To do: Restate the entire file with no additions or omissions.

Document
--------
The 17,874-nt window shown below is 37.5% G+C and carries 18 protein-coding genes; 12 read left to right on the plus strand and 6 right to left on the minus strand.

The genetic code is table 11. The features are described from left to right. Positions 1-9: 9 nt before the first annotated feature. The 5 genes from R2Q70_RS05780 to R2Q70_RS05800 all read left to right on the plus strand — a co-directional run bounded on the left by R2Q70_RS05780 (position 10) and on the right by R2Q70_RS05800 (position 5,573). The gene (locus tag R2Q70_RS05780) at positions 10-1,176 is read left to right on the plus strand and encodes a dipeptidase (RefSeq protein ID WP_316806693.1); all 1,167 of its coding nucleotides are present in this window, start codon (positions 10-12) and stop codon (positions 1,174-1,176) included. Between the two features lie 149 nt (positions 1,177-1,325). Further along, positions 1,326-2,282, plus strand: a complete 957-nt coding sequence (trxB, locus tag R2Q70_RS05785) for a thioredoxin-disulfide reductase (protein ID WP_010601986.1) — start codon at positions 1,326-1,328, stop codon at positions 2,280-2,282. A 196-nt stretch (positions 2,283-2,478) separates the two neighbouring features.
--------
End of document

The 17,874-nt window shown below is 37.5% G+C and carries 18 protein-coding genes; 12 read left to right on the plus strand and 6 right to left on the minus strand.

The genetic code is table 11. The features are described from left to right. Positions 1-9: 9 nt before the first annotated feature. The 5 genes from R2Q70_RS05780 to R2Q70_RS05800 all read left to right on the plus strand — a co-directional run bounded on the left by R2Q70_RS05780 (position 10) and on the right by R2Q70_RS05800 (position 5,573). The gene (locus tag R2Q70_RS05780) at positions 10-1,176 is read left to right on the plus strand and encodes a dipeptidase (RefSeq protein ID WP_316806693.1); all 1,167 of its coding nucleotides are present in this window, start codon (positions 10-12) and stop codon (positions 1,174-1,176) included. Between the two features lie 149 nt (positions 1,177-1,325). Further along, positions 1,326-2,282, plus strand: a complete 957-nt coding sequence (trxB, locus tag R2Q70_RS05785) for a thioredoxin-disulfide reductase (protein ID WP_010601986.1) — start codon at positions 1,326-1,328, stop codon at positions 2,280-2,282. A 196-nt stretch (positions 2,283-2,478) separates the two neighbouring features.